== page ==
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The greatest NBA point guards of all time: Top 10 list
Besides NFL quarterback, NBA point guard is the most glamorous job description in all of sports. Think of a player rocking a mink coat, while controlling the rock full court through slick ball handling. In transition, the PG quickly drives the basketball into the paint to draw the defense before dropping off a smooth dime to an eagerly awaiting big man for a rim-rocking jam. On defense, the elite point guard defends the other team's floor general, picks his pocket at mid court, and calmly busts a three-ball in his man's face—at the other end of the court.
As rec league and "Y" hoops enthusiasts, the NBA point guard best captures our imagination. Frankly, many of us are not built like the 6'5 to 7-foot behemoths at the other four positions that dominate NBA arenas. The point guard position, however, accommodates all shapes and sizes— between the 5'3 Tyrone "Mugsey" Bouges and doughboy Khalid El Amin— to the 6'9 force that is Magic Johnson. For role playing purposes, it is more likely for you to pretend that you are Steve Nash(notes) hitting a game-winner in the NBA finals, than it is for you to pose as the 7'1 Shaquille O'Neal(notes), who just finished off a tomahawk dunk—with authority.
With Magic serving as the prototype, an elite point guard can completely dominate the game—without scoring. The best point men are typically pass first team players, who subjugate their own offensive talent to get teammates involved into the flow of the game. For that reason, assist totals are a leading indicator of point guard play.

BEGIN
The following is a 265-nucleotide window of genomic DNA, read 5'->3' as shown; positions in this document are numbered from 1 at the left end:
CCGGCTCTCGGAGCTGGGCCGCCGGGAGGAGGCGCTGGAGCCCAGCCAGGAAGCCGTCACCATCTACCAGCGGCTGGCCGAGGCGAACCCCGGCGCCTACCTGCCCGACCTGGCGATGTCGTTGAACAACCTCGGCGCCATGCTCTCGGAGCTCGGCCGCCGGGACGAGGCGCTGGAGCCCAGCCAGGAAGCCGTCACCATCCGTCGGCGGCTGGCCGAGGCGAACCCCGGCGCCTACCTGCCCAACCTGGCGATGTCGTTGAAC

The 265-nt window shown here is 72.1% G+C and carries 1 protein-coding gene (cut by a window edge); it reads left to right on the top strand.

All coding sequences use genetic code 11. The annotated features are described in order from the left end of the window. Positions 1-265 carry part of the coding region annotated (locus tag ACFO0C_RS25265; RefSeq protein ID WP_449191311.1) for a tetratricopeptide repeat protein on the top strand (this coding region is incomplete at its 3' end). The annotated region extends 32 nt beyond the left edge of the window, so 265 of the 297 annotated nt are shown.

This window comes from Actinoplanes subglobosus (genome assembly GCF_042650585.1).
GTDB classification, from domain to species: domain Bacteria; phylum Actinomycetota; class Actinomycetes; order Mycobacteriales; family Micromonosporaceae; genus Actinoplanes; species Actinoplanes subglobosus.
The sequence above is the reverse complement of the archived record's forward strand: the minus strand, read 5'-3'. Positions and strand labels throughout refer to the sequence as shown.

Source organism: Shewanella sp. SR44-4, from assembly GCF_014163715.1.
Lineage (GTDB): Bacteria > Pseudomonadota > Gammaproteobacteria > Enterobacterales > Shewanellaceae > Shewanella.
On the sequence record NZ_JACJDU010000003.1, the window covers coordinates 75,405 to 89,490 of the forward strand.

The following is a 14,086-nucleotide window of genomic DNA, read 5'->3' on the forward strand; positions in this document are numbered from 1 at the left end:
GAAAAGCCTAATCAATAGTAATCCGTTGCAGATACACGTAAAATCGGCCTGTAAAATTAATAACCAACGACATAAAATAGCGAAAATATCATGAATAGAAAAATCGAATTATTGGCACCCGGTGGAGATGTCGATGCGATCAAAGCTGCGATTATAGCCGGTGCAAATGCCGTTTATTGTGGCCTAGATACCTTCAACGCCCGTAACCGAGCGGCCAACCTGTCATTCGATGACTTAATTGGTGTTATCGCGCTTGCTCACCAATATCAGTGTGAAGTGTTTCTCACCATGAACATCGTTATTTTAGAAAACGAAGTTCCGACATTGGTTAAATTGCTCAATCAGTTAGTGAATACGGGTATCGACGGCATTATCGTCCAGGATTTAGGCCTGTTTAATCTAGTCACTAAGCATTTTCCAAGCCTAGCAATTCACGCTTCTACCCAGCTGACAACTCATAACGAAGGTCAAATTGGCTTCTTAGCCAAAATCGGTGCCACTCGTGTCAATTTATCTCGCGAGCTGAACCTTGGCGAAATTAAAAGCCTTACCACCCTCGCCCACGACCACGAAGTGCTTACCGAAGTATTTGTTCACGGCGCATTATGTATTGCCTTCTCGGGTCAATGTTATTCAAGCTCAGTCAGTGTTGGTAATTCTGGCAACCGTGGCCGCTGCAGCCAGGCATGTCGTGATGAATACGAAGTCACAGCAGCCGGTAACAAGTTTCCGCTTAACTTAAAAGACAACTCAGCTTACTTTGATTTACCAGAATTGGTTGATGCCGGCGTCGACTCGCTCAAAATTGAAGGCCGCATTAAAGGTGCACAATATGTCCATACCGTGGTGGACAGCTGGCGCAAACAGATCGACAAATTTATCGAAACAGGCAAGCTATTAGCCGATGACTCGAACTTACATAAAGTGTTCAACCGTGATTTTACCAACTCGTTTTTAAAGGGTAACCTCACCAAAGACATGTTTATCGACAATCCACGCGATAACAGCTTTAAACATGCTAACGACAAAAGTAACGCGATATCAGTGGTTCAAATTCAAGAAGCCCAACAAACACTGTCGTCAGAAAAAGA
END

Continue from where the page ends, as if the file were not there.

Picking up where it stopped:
Again, the best point guards subjugate their own offensive talent for the good of the team. This means that an elite point guard is also an offensive weapon, who can open up the clip at any time to torch the opposing defense if necessary. With a complete offensive game, the best point guards can drive into the lane, post up, and knock down shots from deep.
Honorable Mention: Steve Nash
Steve Nash is one of the most efficient offensive players in the history of basketball. Nash, however, is a liability on defense, who gets torched repeatedly in the Valley of the Sun by lead guards off all shapes, sizes, and skill levels. Because of his matador defense, I must leave Steve Nash just outside of the top-ten greatest point guards of all time list.
#10 Greatest NBA Point Guard of All Time: Kevin Johnson
Kevin Johnson is one of the most underrated basketball players of all time.
With a deadly first step and high-top fade, KJ worked his signature crossover dribble to perfection. Classic Kevin Johnson would go rope-a-dope, where he would hesitate and lean to his left, just before crossing back over to the right and exploding into the paint. As a finisher, the 6'1 KJ had the hops to give the business to all comers at the rim, including Hakeem Olajuwon. In Phoenix, little people everywhere prevailed, as #7 climbed the ladder to throw down a thunderous jam on Olajuwon's neck.
For 13 years, K.J. sparked a high-octane offense in the Valley of the Sun —with 6,711 career assists, 84-percent free-throw shooting, 3 All-Star nominations, and 1 NBA Finals appearance. At the height of his powers, KJ joined Isiah Thomas, Magic Johnson, and Oscar Robertson, as the only point guards in history you could put down for an automatic 20 and 10 each night. In 1991, Kevin Johnson slapped up 22 points per game—to go alongside 10 dimes and 4 boards.
At the tender age of 26, Deron Williams has already thrown his name into the ring as one of the all-time greats at point guard. In Utah, D-Will is yet another product of the Jerry Sloan school that preaches intelligence, heart, and above all else, the pick and roll. Before a 2010 free agency move that shipped his running mate to Chicago, Williams to Carlos Boozer(notes) clearly had us flashing back to visions of Stockton to Malone.